For the seventh year in a row, some of the region’s best tractor drivers will compete at the Miller Coliseum.
A racer competes in the 2011 Southern Invitational at Miller Coliseum in Murfreesboro, Tenn. (Photo courtesy of Sandra Davis)
This weekend, pullers will bring their souped up tractors to the area to see who can go the farthest distance during the Southern Invitational starting Friday night.
Action starts Friday night at 7 p.m. The second session begins Saturday at 11 a.m., and the finals are scheduled to begin at 7 p.m.
Racers from eight different states are expected to compete in the event.
“We have a great show lined up for all three sessions,” event promoter David Holbrook said. “It will be an all around good time.”
During the event, every tractor, each with its own distinct character that includes interesting paint jobs, will start at one end of the arena and be hooked up to a machine called a weight transfer sledge.
The sledge is hooked up to the tractor, which varies in size from 6,200 pounds to 12,000 pounds. At the same time, the tractor is pulling a set weight from that sledge.
During the run, the weight moves from over the rear axles of the tractor to the front of the sledge.
On the sledge, the front of the rear wheels, there is a pan. The pan is a metal plate. When the tractors goes further down the straight line course, the weight from it moves over the metal plate and the resistance builds, which makes it harder to pull.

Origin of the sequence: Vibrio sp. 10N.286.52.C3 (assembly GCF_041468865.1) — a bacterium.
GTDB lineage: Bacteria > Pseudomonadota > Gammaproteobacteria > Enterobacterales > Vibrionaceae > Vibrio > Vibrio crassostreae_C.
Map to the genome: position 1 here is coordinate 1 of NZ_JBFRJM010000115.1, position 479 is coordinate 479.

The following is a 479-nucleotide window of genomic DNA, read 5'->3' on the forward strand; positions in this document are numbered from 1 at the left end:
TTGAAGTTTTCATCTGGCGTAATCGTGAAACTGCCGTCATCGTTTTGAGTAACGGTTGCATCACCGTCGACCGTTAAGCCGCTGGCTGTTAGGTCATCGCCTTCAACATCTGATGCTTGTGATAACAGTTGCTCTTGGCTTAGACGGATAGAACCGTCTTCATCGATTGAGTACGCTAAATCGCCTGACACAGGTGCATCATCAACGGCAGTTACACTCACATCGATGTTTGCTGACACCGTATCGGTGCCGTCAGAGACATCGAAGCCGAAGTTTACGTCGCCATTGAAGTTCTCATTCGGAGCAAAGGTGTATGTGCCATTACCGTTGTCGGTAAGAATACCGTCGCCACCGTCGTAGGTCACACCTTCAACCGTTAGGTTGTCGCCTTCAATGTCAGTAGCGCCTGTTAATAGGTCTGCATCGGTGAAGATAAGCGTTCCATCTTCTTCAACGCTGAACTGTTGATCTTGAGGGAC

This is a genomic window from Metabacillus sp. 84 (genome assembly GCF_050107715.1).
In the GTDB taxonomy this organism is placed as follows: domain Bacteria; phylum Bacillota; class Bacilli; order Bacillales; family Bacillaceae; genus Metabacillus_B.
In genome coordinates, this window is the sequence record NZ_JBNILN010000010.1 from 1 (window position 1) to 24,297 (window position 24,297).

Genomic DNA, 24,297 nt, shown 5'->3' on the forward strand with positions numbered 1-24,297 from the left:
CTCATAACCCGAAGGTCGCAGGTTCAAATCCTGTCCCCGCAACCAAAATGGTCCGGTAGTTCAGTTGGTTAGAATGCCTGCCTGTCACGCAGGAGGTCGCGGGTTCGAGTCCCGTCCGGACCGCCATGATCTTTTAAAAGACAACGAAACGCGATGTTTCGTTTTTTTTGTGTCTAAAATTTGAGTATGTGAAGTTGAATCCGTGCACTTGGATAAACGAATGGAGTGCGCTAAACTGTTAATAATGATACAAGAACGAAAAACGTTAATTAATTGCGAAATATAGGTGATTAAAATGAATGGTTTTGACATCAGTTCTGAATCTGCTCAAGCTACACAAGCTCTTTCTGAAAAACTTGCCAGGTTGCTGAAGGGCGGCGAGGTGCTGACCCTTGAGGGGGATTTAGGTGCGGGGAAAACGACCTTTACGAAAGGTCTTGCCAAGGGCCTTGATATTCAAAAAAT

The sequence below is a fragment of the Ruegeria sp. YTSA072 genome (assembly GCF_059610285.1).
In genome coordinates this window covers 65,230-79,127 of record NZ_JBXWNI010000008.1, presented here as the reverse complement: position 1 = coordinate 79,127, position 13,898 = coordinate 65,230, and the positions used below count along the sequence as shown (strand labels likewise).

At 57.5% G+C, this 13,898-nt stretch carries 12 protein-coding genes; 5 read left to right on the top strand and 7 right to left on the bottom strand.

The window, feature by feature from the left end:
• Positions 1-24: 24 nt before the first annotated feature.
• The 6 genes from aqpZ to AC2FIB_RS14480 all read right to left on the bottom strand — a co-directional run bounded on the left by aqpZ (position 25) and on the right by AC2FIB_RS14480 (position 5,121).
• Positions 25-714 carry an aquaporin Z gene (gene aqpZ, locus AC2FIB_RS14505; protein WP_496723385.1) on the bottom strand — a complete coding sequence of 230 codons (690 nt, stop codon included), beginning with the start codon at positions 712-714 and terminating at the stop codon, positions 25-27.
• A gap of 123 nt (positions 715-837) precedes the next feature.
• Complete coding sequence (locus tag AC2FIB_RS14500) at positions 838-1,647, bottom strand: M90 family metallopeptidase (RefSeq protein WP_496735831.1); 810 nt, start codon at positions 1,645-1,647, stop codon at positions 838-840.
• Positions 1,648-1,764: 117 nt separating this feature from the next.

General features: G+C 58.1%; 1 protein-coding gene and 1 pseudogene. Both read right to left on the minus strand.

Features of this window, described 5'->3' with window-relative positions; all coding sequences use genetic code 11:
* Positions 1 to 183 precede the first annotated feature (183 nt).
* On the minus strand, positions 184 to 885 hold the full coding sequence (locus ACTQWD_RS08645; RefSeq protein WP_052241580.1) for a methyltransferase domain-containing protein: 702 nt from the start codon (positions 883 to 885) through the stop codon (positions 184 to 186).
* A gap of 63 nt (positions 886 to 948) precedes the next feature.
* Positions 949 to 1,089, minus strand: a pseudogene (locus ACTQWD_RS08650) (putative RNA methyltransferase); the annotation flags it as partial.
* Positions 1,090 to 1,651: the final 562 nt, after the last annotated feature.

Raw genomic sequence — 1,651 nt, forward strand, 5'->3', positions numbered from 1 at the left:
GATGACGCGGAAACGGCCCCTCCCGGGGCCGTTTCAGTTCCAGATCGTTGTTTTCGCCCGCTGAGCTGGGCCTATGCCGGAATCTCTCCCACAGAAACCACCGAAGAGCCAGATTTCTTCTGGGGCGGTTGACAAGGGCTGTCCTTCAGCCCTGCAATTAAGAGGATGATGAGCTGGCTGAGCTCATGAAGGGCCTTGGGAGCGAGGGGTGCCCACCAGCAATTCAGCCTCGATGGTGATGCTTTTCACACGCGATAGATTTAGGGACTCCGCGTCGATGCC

The goal of each run is to make the tractor compete the full distance of the course, otherwise known as a full pull.
In most outdoor events that are shown on television, the distance is 300 feet.
However, because this event is indoors and is being held inside a smaller arena, the “full pull” distance will be 260 feet.
During last year’s event, several drivers reached that distance, which brought the crowd to its feet on several occasions.
In each class, every tractor will get only one chance to run the distance. If more than one tractor reaches that distance, additional weight will be added to the weight transfer sledge, and those tractors will get another run, also known as a pull-off. Whoever reaches the farthest distance during that run will win the event.
Holbrook, an experienced racer in the sport, said the way the tractor is set up will determine how far the tractor will go.
“You’ve got to make it count since you only get one shot,” Holbrook said.
Ten different classes will be in action on Friday night and Saturday afternoon.
Holbrook said, the top six or seven from those two sessions will advance to the finals Saturday evening.
For more information go to southernmotorsports.net.